Death Is a Festival: Funeral Rites and Rebellion in Nineteenth-Century Brazil

By Barman, Roderick J. | The Catholic Historical Review, April 2004 | Go to article overview

Death Is a Festival: Funeral Rites and Rebellion in Nineteenth-Century Brazil


Barman, Roderick J., The Catholic Historical Review


Death Is a Festival: Funeral Rites and Rebellion in Nineteenth-Century Brazil. By Joao Jose Reis. Translated by H. Sabrina Glidehill. (Chapel Hill: University of North Carolina Press. 2003. Pp. xi, 386. $59.95 clothbound; $27.50 paperback.)

Death is a festival. Death is the hereafter. Death is faith. Death is omnipresent. Death is a will. Death is a good end. Death is a passing. Death is family unity. Death is a funeral. Death is religious solidarity. Death is a tomb. Death affirms social distinctions. Death confirms cultural traditions. Death causes medical and cultural innovation. Death is so important that meddling with its meanings can incite riot.

The above litany presents the principal findings of Joao Jose Reis's study-revised from the original, Portuguese-language edition of 1991-of death in the Brazilian city of Salvador da Bahia (inhabited mainly by people of African descent) in the early nineteenth century. The book shows how dramatically and drastically death has been banished from contemporary culture. For us the only legitimate cause for dying is extreme old age. In Salvador, as Reis points out, social, economic, and health conditions made death all too intrusive. It struck down the most vulnerable, who were often the most cherished. In 1836, 30% of the freeborn and at least 47% of the slaves who died in the city were aged ten and under. Orthodox medicine availed little against death, it was inept even at identifying the diseases causing death.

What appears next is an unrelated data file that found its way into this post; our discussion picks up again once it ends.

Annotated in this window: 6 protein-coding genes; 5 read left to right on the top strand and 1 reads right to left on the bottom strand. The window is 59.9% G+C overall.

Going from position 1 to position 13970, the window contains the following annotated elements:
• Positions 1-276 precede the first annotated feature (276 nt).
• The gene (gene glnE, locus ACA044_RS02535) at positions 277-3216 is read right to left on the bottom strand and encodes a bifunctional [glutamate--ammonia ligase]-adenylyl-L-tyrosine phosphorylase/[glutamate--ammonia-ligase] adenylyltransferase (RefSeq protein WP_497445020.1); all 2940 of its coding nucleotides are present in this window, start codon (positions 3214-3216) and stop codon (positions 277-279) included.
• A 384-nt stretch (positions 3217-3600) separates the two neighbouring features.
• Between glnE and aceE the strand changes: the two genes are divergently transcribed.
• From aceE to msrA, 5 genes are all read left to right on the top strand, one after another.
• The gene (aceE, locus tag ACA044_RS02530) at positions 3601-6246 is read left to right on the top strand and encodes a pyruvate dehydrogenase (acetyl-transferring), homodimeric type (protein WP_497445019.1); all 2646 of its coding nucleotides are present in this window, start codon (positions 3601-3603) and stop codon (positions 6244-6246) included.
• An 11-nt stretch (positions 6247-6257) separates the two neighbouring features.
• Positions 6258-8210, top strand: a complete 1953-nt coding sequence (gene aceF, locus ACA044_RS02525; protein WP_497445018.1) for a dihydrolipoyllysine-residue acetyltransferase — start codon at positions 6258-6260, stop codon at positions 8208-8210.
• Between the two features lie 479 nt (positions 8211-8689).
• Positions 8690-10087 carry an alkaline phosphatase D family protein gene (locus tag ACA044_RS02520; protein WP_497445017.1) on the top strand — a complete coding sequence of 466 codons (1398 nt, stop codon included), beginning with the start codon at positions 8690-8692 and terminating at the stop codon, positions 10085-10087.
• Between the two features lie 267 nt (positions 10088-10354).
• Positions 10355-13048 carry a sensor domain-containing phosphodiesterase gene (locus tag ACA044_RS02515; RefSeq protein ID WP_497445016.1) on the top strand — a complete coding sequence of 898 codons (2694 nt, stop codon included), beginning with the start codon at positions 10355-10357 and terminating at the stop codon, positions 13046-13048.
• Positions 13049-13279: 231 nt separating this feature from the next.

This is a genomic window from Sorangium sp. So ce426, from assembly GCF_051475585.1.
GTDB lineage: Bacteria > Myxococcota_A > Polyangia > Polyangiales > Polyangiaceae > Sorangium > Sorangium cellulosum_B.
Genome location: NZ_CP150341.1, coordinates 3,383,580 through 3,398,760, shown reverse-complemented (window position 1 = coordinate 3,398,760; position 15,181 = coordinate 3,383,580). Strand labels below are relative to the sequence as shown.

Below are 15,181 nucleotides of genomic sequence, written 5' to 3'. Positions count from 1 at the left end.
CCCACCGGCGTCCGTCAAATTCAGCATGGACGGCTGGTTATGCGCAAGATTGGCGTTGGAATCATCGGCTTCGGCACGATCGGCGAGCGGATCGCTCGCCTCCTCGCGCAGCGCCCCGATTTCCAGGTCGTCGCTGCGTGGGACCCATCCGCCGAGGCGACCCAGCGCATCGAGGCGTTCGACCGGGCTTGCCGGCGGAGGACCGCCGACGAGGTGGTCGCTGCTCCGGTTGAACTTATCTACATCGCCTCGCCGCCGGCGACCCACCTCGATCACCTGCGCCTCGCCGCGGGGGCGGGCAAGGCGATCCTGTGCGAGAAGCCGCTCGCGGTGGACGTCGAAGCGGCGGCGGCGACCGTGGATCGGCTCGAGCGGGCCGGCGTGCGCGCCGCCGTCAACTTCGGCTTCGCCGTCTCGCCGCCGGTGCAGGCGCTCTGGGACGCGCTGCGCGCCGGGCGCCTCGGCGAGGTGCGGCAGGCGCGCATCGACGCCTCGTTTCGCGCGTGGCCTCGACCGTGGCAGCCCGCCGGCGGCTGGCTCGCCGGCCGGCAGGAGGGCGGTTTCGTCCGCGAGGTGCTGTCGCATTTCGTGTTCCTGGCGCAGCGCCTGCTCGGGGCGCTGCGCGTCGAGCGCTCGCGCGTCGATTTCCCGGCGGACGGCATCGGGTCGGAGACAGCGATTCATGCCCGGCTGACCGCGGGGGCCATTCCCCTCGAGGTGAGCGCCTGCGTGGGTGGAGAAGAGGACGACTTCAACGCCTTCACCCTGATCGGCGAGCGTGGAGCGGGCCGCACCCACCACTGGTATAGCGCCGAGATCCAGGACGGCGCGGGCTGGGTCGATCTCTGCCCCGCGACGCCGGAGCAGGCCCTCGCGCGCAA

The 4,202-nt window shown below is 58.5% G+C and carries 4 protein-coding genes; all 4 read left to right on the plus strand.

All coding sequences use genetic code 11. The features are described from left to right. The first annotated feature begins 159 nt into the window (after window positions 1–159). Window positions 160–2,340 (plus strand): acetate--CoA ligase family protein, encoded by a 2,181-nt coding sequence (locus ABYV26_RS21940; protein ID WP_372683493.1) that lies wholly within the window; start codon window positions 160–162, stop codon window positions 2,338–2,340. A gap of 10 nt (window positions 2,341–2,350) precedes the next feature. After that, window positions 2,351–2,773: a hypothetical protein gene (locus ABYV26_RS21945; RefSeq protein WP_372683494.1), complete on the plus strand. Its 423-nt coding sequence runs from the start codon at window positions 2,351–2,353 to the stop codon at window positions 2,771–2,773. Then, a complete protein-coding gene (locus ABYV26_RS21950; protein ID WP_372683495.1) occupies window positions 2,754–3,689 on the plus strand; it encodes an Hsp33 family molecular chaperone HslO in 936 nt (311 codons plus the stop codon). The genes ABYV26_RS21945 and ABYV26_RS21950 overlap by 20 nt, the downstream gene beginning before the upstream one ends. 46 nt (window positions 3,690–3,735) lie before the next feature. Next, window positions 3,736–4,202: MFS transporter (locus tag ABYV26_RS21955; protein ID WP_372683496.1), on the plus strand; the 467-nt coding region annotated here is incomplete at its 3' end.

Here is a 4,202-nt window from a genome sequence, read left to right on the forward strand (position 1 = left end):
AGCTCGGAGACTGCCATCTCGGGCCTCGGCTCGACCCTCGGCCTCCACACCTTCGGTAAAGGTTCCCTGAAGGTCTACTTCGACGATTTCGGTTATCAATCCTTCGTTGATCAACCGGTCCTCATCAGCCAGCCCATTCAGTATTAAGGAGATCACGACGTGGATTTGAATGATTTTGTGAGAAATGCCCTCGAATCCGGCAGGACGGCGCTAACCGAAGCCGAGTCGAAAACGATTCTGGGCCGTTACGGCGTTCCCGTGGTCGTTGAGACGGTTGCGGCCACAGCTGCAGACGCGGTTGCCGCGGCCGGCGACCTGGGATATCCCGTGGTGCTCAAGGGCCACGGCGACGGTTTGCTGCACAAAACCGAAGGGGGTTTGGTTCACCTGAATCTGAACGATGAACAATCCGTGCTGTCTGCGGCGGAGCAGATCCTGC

The intrusiveness of death meant that, to be made emotionally bearable, it had to be ritualized and that ritual incorporated, as the study shows, into every aspect of life. The most powerful vehicle in this process was religion, which provided formularies for dying, burial, and remembrance and which also linked the living to the departed and supplied the means to aid the dead in the hereafter. Both the ceremonies and the doctrines of Catholicism, the state religion of Brazil, served all these ends most effectively. Joao Jose Reis, the leading authority on the culture and lives of the African slaves in Brazil, argues that, for many, the indigenous religions of Africa served the same purpose. …

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